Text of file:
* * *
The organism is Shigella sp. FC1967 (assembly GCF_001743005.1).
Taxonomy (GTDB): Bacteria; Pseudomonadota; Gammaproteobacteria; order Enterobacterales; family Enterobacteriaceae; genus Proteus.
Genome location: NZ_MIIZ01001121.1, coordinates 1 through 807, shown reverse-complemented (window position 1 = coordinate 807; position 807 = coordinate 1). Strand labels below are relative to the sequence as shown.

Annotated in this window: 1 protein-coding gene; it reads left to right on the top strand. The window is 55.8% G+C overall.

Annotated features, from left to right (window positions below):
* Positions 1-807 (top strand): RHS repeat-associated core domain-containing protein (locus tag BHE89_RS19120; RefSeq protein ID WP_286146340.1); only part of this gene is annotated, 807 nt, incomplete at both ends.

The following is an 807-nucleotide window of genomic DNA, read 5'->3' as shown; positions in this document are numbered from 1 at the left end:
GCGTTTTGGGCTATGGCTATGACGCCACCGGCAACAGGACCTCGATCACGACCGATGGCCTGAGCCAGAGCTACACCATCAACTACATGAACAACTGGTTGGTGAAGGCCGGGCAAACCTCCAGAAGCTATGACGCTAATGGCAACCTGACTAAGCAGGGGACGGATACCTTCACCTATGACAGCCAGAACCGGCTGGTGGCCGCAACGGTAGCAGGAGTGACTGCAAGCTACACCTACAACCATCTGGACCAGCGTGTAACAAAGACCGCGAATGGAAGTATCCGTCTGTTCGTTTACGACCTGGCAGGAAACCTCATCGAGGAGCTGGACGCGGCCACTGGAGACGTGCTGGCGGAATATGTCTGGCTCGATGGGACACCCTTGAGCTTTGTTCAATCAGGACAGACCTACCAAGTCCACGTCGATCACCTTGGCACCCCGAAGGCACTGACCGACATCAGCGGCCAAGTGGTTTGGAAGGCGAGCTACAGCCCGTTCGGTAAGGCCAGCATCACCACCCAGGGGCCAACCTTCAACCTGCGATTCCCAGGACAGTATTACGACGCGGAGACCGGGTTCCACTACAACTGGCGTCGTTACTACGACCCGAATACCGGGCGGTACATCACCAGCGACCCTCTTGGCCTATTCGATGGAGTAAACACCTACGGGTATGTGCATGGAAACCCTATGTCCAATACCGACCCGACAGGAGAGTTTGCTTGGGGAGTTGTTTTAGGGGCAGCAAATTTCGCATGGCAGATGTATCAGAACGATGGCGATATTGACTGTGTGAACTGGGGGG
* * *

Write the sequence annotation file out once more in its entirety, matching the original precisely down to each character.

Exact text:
The organism is Shigella sp. FC1967 (assembly GCF_001743005.1).
Taxonomy (GTDB): Bacteria; Pseudomonadota; Gammaproteobacteria; order Enterobacterales; family Enterobacteriaceae; genus Proteus.
Genome location: NZ_MIIZ01001121.1, coordinates 1 through 807, shown reverse-complemented (window position 1 = coordinate 807; position 807 = coordinate 1). Strand labels below are relative to the sequence as shown.

Annotated in this window: 1 protein-coding gene; it reads left to right on the top strand. The window is 55.8% G+C overall.

Annotated features, from left to right (window positions below):
* Positions 1-807 (top strand): RHS repeat-associated core domain-containing protein (locus tag BHE89_RS19120; RefSeq protein ID WP_286146340.1); only part of this gene is annotated, 807 nt, incomplete at both ends.

The following is an 807-nucleotide window of genomic DNA, read 5'->3' as shown; positions in this document are numbered from 1 at the left end:
GCGTTTTGGGCTATGGCTATGACGCCACCGGCAACAGGACCTCGATCACGACCGATGGCCTGAGCCAGAGCTACACCATCAACTACATGAACAACTGGTTGGTGAAGGCCGGGCAAACCTCCAGAAGCTATGACGCTAATGGCAACCTGACTAAGCAGGGGACGGATACCTTCACCTATGACAGCCAGAACCGGCTGGTGGCCGCAACGGTAGCAGGAGTGACTGCAAGCTACACCTACAACCATCTGGACCAGCGTGTAACAAAGACCGCGAATGGAAGTATCCGTCTGTTCGTTTACGACCTGGCAGGAAACCTCATCGAGGAGCTGGACGCGGCCACTGGAGACGTGCTGGCGGAATATGTCTGGCTCGATGGGACACCCTTGAGCTTTGTTCAATCAGGACAGACCTACCAAGTCCACGTCGATCACCTTGGCACCCCGAAGGCACTGACCGACATCAGCGGCCAAGTGGTTTGGAAGGCGAGCTACAGCCCGTTCGGTAAGGCCAGCATCACCACCCAGGGGCCAACCTTCAACCTGCGATTCCCAGGACAGTATTACGACGCGGAGACCGGGTTCCACTACAACTGGCGTCGTTACTACGACCCGAATACCGGGCGGTACATCACCAGCGACCCTCTTGGCCTATTCGATGGAGTAAACACCTACGGGTATGTGCATGGAAACCCTATGTCCAATACCGACCCGACAGGAGAGTTTGCTTGGGGAGTTGTTTTAGGGGCAGCAAATTTCGCATGGCAGATGTATCAGAACGATGGCGATATTGACTGTGTGAACTGGGGGG